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Perspective on future oil use

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Network Oil & Gas (NOG) was formed in Sweden 12 years ago. It is a forum for training, exchange of experience and debate on issues that affect the use and significance of fossil fuels. During a year, NOG aims to organize approximately six symposia. Last Monday’s seminar was titled, “Perspective on future oil use” and was the 69th to be held. I was most recently invited to deliver a lecture for NOG in 2004, but as early as 2001 I was invited to present at one of their symposia that they had organized to examine the extent of public interest in issues regarding oil and gas. Last spring it was discussed that I would be invited to present a lecture on my book “Peeking at Peak Oil.” During the summer, Staffan Riben, the chairperson of the program committee and the moderator of the symposium read my book. He has significant experience in the oil industry, and I was very glad when he began his introduction by saying that he liked the book, had even learned something from it himself and that he recommended that people who wanted to know about oil issues should read it.

The image shows Eirik Wærness and Staffan Riben
The image shows Eirik Wærness and Staffan Riben

At symposia usually, they also invite someone who has a different view on issues to that of the introductory speaker. I felt honored that the person chosen for that role was Eirik Wærness, chief economist for Statoil and the person responsible for Statoil’s annual publication “Energy Perspectives” that gives outlooks on supply and demand to 2040. Eirik Wærness is also a board member of Norges Bank (“Norway’s Bank”) that is the central bank of Norway. That bank has, among other things, responsibility for the Norwegian Oil Fund. I will return to the Fund later.

A good aspect of the NOG symposia is that every speaker has at least 45 minutes at their disposal. I thought that NOG’s advertising for the symposium was also a good summary of what we addressed in our presentations:

“Producible crude oil resources are not infinite, but demand for energy is continuously growing. Are we headed for a crisis where production cannot satisfy demand, with rising prices as a consequence?

Existing oil fields are inexorably emptied, and this is only partly compensated for by new discoveries. On the other hand, technological progress and rising prices have meant that so-called unconventional resources, oil sands, and shale oil, have now become reserves. Higher prices are also restricting demand and stimulating the more efficient use of energy.

Demand for energy is driven primarily by economic growth while, at the same time, access to energy is a precondition for that growth. The world’s economy is expected to grow but with declining energy intensity. Access to renewable sources of energy is increasing, a development that is driven by political policies.

With this symposium, NOG wishes to analyze the complex connections between these factors and illuminate the issue of whether it is resources or market developments that will limit future oil use.”

Economic growth is on everyone’s lips, and I tried to illuminate this issue using what I had written in my book. During the joint press conference that Prime Minister Fredrik Reinfeldt and President Obama held on 4 September the P.M. made the following pronouncement:


“Sweden has reduced greenhouse gasses emissions by 20 percent since 1990 while GDP at the same time has increased by 60 %. So there is no contradiction between economic growth and the protection of the environment.”

Similar comments were made by Göran Persson when he was prime minister.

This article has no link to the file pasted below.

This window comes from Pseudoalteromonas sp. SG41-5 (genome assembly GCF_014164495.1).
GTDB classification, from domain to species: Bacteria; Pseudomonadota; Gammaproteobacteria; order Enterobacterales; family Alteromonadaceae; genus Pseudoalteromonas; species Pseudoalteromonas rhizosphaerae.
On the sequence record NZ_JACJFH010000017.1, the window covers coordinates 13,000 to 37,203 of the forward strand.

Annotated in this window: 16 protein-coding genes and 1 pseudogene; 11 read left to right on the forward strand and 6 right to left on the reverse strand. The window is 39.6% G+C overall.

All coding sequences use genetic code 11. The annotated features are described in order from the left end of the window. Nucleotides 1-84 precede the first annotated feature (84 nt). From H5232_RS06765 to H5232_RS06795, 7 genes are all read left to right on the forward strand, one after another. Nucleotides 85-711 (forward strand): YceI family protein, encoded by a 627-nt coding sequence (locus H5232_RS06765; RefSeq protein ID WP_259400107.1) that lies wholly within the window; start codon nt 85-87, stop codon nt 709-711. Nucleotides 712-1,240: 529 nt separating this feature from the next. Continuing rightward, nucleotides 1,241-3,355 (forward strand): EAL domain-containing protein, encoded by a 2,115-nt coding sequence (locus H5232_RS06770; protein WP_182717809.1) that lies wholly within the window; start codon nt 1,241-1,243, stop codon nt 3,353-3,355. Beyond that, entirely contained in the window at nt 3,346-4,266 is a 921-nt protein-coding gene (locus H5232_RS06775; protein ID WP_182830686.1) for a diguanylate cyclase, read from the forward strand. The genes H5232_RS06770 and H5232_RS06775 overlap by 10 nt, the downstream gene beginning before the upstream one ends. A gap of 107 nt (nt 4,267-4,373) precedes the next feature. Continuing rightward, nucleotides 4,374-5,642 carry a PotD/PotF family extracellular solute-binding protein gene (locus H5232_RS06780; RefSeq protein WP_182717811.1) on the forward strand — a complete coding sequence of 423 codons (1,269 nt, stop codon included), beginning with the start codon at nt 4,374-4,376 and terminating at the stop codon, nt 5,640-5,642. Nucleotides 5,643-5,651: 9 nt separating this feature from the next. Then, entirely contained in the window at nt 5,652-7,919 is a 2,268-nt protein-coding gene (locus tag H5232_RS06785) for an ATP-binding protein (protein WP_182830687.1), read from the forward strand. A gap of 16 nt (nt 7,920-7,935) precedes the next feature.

(Total energy use in Sweden from 1970 to 2010 in TWh; Värmepumpar – Heat pumps , Vindkraft – Wind power, Kärnkraft – Nuclear power, Vattenkraft – Hydro power, Biobränslen – Bio fuels, Kol – Coal, Råolja – Crude oil, Naturgas – Natural gas)

If one studies the change in energy supply that Sweden has seen from 1970 to 2010 we see that in 1970 we used 368 TWh of oil and coal and that by 1990 consumption of these had decreased to 230 TWh of oil, natural gas, and coal. Except 2009, energy supply has been approximately constant at 230 TWh since 1990. Regarding carbon dioxide, these emissions have shown a similar pattern. There has been no reduction by 20% from 1990 to 2010. However, compared to 1970 we currently produce 37% less emissions while compared to 1980 the reduction is 24%. I think that Prime Minister Reinfeldt cited the wrong set of years in his speech. For economic growth, Sweden’s central bank states that we have seen approximately 2% per year since 1970. From 1990 the approximate total value is 55% with 60% a more likely true total. If we use 1980 as the starting point, then we have seen the growth of almost 90%. Regardless of what numbers are correct, Sweden has seen growth without increasing emissions of carbon dioxide, and Prime Minister Reinfeldt takes this as evidence that there are no conflicts between economic growth and protection of the environment.

This conclusion contains, according to my opinion, a fundamental error – the importance of transport for economic growth is not considered. From 1970 Sweden began shutting down its oil-fired electricity generation and the use of oil for heating. It caused the reduction in oil use that was seen. Coal consumption has grown somewhat, and natural gas is a new fuel Sweden is using. We know that consumption of goods and services is the most important component of the economy. To permit consumption, raw materials and products must be transported. Businesses and we individuals must also use transport to consume these products. Therefore, to study the real connection between growth and climate change we need to study the development of the transportation sector since 1970. In Sweden’s Energy Authority’s publication “Energy Situation” of 2012 we can see Figure 10:

(Final use of energy in the transport sector 1970 – 2010, including Swedish foreign trade, in TWh; El – Electricity, Naturgas – Natural gas, Flygbrnsle – Aviation fuel, Bunkerolja – Bunker oil, Förnybara drivmedel- Renewable fuel)